Personal finance guru Martin Lewis has warned that despite record-high energy prices being forecast to fall in the months ahead, households won’t feel “any real benefit”.
In less than two years, the price cap set by regulator Ofgem has rocketed from £1,162 a year for a typical household in August 2021 to its current level of £3,280, having briefly reached £4,279, with the pandemic and Russia’s war in Ukraine having both served to push up wholesale prices.
Customers have been partly shielded from the most recent rise by the government’s Energy Price Guarantee – which limits annual energy costs to £2,500 for the average household. But that is set to finish at the end of June – and a government minister on Sunday appeared to rule out further support.
New forecasts by energy consultancy Cornwall Insight predict that Ofgem’s cap will fall dramatically to £2,054 in July, saving households an average of £446 a year.
This forecast remains well above pre-pandemic levels, and Cornwall Insight warned this week that these higher prices “may become the new normal”, as it predicted the cap would remain at similar levels until at least January 2024.
Despite the predicted fall, Mr Lewis warned that there are “monumental questions” hanging over the system governing “consumer energy bills” in the UK and accused of those in charge in recent years of having “been asleep at the wheel”.
Asked about the price cap changes expected to be announced on Thursday, the Money Saving Expert founder told the BBC’s Sunday with Laura Kuenssberg show: “In practical terms what you pay from July will drop by somewhere between 15 and 20 per cent – we’re pretty sure it’s in that ballpark.
“Then the next price cap comes in October. The current prediction – and the further out you go, the more crystal ball gazing it is – is that it will drop a little bit more and then go up a little bit in January, but still be roughly the same amount it is now.”
“It is an improvement, [but] it’s not the biggest improvement,” Mr Lewis said, pointing to the fact that the £400 of government support handed out universally during the winter also came to an end in April.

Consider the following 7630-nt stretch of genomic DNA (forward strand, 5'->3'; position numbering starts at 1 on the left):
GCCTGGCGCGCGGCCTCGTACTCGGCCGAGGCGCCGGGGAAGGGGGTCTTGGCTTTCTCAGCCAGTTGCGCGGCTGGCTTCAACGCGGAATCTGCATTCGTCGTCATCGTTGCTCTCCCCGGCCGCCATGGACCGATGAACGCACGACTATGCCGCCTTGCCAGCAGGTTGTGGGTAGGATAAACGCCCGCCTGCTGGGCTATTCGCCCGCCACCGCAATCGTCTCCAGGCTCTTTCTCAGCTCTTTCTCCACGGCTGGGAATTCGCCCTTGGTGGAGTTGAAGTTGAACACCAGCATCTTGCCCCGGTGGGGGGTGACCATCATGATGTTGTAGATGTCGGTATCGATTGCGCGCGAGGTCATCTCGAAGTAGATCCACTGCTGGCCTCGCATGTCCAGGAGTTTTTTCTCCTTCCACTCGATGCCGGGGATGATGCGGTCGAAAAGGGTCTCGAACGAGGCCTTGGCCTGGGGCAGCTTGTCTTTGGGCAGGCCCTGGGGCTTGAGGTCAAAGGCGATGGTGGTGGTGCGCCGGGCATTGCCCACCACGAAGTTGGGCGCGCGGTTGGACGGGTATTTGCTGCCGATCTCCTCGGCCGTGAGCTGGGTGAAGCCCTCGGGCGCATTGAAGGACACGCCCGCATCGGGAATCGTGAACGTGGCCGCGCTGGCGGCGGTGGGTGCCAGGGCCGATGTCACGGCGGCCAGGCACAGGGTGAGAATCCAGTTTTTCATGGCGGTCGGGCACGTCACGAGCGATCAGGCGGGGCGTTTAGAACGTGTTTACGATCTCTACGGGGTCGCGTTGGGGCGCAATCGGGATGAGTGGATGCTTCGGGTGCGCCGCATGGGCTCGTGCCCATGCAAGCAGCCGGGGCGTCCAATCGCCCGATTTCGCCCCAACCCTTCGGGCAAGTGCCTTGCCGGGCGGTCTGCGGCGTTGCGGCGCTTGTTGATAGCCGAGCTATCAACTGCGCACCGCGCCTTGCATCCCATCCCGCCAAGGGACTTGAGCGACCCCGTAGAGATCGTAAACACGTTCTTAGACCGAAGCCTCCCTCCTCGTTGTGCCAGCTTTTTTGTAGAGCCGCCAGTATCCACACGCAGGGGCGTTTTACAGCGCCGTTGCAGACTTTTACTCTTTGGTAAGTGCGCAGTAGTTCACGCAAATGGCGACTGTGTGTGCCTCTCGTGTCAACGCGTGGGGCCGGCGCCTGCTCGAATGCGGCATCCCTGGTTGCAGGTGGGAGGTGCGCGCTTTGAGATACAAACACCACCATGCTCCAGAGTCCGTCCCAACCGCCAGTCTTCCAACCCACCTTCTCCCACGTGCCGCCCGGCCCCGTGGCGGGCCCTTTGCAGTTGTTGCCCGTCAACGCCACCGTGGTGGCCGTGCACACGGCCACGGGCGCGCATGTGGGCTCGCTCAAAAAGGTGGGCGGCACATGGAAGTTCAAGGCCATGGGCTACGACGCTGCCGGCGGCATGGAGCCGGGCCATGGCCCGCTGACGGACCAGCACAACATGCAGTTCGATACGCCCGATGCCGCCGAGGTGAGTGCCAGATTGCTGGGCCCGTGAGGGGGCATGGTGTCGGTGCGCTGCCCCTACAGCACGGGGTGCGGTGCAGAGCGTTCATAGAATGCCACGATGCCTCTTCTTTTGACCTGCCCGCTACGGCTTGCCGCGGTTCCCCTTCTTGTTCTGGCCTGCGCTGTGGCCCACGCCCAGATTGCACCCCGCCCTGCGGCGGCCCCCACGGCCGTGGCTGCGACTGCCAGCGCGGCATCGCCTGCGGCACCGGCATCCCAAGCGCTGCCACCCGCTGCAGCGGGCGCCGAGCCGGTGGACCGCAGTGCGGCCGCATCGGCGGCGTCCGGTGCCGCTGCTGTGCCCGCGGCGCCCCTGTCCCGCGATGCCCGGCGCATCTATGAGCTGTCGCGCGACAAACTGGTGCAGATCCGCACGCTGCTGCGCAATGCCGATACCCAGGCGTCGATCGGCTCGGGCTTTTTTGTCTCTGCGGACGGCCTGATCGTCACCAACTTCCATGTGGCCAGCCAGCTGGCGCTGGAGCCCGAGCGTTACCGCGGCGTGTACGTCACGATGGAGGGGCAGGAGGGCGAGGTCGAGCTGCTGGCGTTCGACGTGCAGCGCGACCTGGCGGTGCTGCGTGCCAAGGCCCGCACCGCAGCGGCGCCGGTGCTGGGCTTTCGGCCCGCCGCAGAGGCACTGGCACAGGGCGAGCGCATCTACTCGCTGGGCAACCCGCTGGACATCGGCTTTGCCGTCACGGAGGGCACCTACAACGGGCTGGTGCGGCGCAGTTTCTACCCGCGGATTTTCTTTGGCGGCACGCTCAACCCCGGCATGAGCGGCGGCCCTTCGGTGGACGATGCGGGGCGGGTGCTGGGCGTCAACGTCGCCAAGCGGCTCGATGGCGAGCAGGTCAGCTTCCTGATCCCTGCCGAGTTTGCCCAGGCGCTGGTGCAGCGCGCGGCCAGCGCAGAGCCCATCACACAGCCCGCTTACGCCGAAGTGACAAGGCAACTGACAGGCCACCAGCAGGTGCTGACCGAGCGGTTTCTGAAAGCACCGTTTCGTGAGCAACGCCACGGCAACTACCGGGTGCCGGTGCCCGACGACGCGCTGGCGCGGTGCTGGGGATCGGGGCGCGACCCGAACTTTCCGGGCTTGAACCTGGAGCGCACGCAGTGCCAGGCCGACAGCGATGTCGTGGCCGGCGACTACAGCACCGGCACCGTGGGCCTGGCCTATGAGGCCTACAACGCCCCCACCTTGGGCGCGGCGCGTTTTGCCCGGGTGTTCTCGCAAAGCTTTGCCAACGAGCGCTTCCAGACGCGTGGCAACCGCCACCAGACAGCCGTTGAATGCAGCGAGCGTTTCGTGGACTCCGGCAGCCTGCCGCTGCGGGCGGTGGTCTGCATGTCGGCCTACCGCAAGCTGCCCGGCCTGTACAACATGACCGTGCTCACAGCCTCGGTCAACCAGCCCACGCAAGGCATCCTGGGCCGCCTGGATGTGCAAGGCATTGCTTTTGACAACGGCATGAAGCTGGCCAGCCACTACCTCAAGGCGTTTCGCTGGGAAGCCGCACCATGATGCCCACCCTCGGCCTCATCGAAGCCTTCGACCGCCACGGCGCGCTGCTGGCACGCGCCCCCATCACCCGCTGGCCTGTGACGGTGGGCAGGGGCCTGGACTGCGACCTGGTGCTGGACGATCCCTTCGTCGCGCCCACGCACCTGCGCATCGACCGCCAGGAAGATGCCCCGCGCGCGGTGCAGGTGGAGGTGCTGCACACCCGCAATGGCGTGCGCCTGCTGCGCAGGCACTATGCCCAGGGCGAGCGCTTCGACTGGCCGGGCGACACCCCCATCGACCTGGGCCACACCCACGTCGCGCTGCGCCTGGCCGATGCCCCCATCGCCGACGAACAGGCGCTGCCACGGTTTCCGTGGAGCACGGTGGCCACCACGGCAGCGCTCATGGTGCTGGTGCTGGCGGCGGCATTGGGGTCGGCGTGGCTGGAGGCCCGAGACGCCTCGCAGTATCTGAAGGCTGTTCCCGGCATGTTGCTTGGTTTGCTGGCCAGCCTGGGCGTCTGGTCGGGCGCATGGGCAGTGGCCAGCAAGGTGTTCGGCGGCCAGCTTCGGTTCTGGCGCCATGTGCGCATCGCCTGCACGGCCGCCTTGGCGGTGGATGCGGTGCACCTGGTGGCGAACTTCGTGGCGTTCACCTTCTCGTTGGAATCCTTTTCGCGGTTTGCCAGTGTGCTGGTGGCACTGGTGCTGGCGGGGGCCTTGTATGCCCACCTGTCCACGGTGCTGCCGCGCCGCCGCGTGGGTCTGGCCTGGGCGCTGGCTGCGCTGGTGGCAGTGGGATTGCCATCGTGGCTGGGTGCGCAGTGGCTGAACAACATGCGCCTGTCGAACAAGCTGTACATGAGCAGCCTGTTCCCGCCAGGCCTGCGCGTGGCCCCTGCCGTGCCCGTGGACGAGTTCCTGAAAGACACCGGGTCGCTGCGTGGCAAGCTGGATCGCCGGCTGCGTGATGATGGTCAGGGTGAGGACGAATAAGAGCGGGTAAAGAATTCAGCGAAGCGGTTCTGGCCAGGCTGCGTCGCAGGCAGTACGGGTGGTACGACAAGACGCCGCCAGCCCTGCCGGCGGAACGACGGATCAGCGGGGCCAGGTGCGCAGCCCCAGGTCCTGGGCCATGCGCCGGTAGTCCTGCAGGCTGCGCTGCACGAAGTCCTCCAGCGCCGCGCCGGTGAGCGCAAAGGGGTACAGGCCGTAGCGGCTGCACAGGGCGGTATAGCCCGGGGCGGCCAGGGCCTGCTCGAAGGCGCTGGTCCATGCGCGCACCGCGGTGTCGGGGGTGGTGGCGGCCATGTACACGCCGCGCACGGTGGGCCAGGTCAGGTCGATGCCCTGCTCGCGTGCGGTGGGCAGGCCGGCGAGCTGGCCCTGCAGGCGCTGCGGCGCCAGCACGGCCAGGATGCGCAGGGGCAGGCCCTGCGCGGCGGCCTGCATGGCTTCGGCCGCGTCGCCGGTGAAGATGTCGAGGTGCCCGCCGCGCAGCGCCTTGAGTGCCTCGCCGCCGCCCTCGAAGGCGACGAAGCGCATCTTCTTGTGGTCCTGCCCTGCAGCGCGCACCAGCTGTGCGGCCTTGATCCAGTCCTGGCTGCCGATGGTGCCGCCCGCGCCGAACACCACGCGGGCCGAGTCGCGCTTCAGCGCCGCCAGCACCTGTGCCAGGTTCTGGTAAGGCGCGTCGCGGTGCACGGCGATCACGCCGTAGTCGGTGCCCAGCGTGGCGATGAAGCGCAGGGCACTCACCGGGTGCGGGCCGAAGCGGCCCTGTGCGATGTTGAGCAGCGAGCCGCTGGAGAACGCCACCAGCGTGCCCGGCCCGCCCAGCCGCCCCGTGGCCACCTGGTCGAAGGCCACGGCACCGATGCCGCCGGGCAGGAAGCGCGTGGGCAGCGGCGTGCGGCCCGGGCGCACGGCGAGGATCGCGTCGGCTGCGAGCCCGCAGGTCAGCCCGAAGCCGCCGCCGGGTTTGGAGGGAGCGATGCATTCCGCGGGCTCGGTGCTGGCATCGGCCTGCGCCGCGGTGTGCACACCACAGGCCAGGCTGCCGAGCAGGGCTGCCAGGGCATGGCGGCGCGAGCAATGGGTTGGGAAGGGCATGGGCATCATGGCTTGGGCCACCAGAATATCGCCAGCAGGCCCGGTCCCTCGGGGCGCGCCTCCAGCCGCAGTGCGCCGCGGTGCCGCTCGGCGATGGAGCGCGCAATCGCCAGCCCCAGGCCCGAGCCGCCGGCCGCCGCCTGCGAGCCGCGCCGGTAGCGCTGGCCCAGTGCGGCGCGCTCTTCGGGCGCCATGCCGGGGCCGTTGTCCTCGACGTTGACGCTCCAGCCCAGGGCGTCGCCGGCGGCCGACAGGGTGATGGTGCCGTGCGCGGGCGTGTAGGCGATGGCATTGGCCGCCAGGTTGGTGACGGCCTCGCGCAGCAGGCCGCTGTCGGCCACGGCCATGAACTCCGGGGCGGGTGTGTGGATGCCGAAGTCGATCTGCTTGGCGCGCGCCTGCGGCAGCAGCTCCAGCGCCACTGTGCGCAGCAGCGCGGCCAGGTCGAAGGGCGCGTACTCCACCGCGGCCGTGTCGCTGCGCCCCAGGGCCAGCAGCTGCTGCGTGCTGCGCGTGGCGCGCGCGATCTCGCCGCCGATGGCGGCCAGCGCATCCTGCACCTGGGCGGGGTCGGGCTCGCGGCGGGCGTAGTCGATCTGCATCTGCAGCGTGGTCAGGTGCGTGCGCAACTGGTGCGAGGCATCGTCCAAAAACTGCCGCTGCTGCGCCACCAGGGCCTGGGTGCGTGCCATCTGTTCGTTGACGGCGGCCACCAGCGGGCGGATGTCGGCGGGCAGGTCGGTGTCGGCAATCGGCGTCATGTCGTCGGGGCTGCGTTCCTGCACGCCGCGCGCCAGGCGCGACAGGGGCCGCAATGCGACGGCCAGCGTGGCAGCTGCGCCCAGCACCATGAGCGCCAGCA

“In practical terms, people aren’t going to feel any real benefits. They’re going to be paying the same thing that they were over winter, and next winter will be as expensive as the winter just gone – which is over double what we always thought.”
The standing charge – the roughly £300 paid per year by households for merely accessing gas and electricity – is unlikely to fall, Mr Lewis said.
“We have monumental questions about consumer energy bills coming forward – they’re too expensive, they’re badly structured, there’s no competition in the marketplace. Obviously, the people who have been in charge have been asleep at the wheel for the last few years, and things need to change.”
On the issue of standing charges, environment secretary Therese Coffey said she expected the government “will continue to look at the different ways that those charges are put through to bill payers”, claiming that there is “considerable support” being given to households struggling with soaring bills.
Only those in receipt of means-tested benefits, pensioners and those with disabilities are currently set to receive further assistance with their energy bills, amounting to £900, £300 and £150 respectively.
Responding that the £2,000 price cap is “unaffordable” for households living “just above the threshold” to qualify for the existing support, Mr Lewis asked Ms Coffey whether there would be any help for those people.
The minister said: “The chancellor set out our plans several months ago on what was happening there and I am aware there is only a limited amount going to every bill payer.
“But I think that the critical thing that people will be expecting from the government is getting that electricity pipeline flowing within our own country rather than constantly being reliant on aspects of the link to the gas prices in the world.”
Arguing that the government’s Energy Price Guarantee is set to end nine months earlier than predicted, having cost “tens of billions of pounds less” than expected, Mr Lewis said: “There is money [available to the government] to help those on lower and middle incomes.”